(Bloomberg) – Biogen Inc. Alzheimer’s Treatment Trial by Biogen Inc. There was no backing from an advisory board of the US Food and Drug Administration on Friday, placing the drug at a crossroads when the agency considered approval.
Outside experts voted 8-1, with 2 undecided, that data from a single clinical trial with positive results was not enough to show that Biogen’s drug worked. They also voted 10 to 0, with an undecided 1, that the positive study should not be considered the primary evidence that the drug works based on conflicting evidence from another trial.
The votes contradict a report prepared by FDA critics prior to the meeting advocating the effectiveness of the drug, called aducanumab, despite disagreements within the agency.
The test they were asked to evaluate is not over yet, and although the data looks positive, they cannot know for sure.
Joel Perlmutter, a board member and professor of neurology at the University of Washington School of Medicine in St. Petersburg “There is a huge risk of approving something that doesn̵7;t work,” says Louis, Missouri.
The approval of Biogen therapy will be a pivotal milestone in the long-standing battle against Alzheimer’s, a dementia that affects an estimated 5.8 million Americans. The Alzheimer Association said in a report last year, there are other drugs that temporarily improve some symptoms, but none of them slow or stop the lethal destruction of cells. cerebral nerves.
Aducanumab has also become a particularly important drug for Biogen, which has seen its market value fluctuate significantly over the past two years as they paused their research on the drug, beginning. re-study and then submit it to regulators for approval earlier this year.
Biogen shares were halted during a regular Friday trading day. On Wednesday, shares rose 44 percent following positive reviews from FDA staff, though some of those gains were returned Thursday, when Biogen fell 7.5 percent.
Biogen’s representative did not immediately respond to a request for comment.
The recommendations of the advisory committee are not binding. The FDA often calls on expert councils, including researchers, healthcare professionals, and patient representatives, when reviewing whether to approve a new drug. The FDA appears to have positively reviewed the drug, Wall Street analysts said.
“This will be a test against the FDA about what happens when the FDA is at one extreme and the panel seems to be on the other, with science and evidence,” said Mizuho analyst Salim Syed. Without them is the core of the discussion. an email to Bloomberg News.
The road is complicated
Aducanumab targets the amyloid plaque that builds up in the brains of Alzheimer’s patients, although scientists don’t know what role it plays in the disease. Brain scans showed that the drug removed the plaque, but whether or not that would help is unclear.
FDA did not follow the typical process for advisory boards this time, starting with a joint report with Biogen on aducanumab clinical trial data prior to the meeting. Usually, the FDA posts its own report outlining the employee’s review of the data.
The agency declined to answer questions about why it incorporated the report and whether Biogen could review it before it is made public. It also gives panel members the option to vote undecided when often asked for a yes or no answer.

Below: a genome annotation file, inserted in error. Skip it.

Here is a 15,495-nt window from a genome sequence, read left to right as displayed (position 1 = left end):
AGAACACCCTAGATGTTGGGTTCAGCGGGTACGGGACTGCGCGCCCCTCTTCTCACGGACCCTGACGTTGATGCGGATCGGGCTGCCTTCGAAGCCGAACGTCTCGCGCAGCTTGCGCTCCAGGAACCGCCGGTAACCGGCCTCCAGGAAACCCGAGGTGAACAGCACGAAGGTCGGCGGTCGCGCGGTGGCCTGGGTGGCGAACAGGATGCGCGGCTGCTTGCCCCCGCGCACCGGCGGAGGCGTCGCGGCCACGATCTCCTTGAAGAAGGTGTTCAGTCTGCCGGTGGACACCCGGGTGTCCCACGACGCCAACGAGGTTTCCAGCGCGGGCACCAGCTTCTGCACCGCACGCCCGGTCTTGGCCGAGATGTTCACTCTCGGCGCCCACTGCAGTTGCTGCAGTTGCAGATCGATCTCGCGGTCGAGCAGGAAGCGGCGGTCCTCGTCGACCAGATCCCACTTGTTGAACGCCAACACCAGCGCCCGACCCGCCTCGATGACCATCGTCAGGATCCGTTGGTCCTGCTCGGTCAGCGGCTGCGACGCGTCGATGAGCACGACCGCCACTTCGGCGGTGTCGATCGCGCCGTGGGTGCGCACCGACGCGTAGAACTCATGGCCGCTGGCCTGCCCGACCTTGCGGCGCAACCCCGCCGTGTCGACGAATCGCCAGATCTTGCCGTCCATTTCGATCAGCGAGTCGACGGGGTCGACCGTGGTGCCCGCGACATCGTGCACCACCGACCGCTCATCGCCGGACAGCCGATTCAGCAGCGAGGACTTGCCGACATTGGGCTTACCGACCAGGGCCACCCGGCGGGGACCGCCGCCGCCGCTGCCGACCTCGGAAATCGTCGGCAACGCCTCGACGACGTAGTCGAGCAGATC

This therapy has taken a turbulent path for the FDA to consider. Biogen halted his study of the drug in March 2019 for signs of inactivity, then revived in October of that year after saying that reviewing the data in one of the two trials showed. it was successful.
Biogen, based in Cambridge, Massachusetts, presented data from two aducanumab trials at a conference in December. One trial showed that the drug could slow disease progression, while the trial The other has no effect. Researchers question the positive results because not all participants completed the trials.
Kyle Krudys, a clinical analyst at the FDA, told the advisers during a recorded presentation that the test results that did not show that the drug’s effects on patients would not reduce the cumulative test results. pole. “I concluded that the applicant provided substantial evidence of effectiveness to support approval,” Krudys said.
Meanwhile, Tristan Massie, a statistical reviewer at FDA, determined that a third clinical trial after completion was needed to determine if the aducanumab was working.
“Excluding data from a large trial for not enough good reason is unscientific, statistically inconsistent, and misleading,” Massie said in a presentation prepared for advisers.
‘Not worthy of attention’
Billy Dunn, Director of the Office of Neuroscience of the FDA’s New Drug Office, summed up the agency’s view on the drug in a positive way at the beginning of the meeting, without regard to concerns of Massie. He focused on ranking Alzheimer’s as the sixth leading cause of death in Americans, according to the Center for Disease Control and Prevention.
“We are very sensitive to the need for new drugs for Alzheimer’s,” Dunn said.
G. Caleb Alexander, a board member and epidemiologist at the Johns Hopkins Bloomberg School of Public Health, calls the FDA documents “notably inconsistent” and states the statistical review of Massie “well done”.
“It seems the TV audio and video are out of sync,” Alexander said.
If the aducanumab is deleted, sales are expected to total around $ 4.7 billion by 2025, according to Bloomberg data. Biogen developed therapy with Japanese drugmaker Eisai Co.
Eli Lilly & Co. The Indianapolis-based development had some experimental Alzheimer’s drugs, and the company’s stock fell 4.4 percent following the panel’s vote. Like Biogen’s medicine, Lilly’s donanemab aims to clear the amyloid plaque from the brain.
(Updated with additional voting at advisory meeting in second paragraph)
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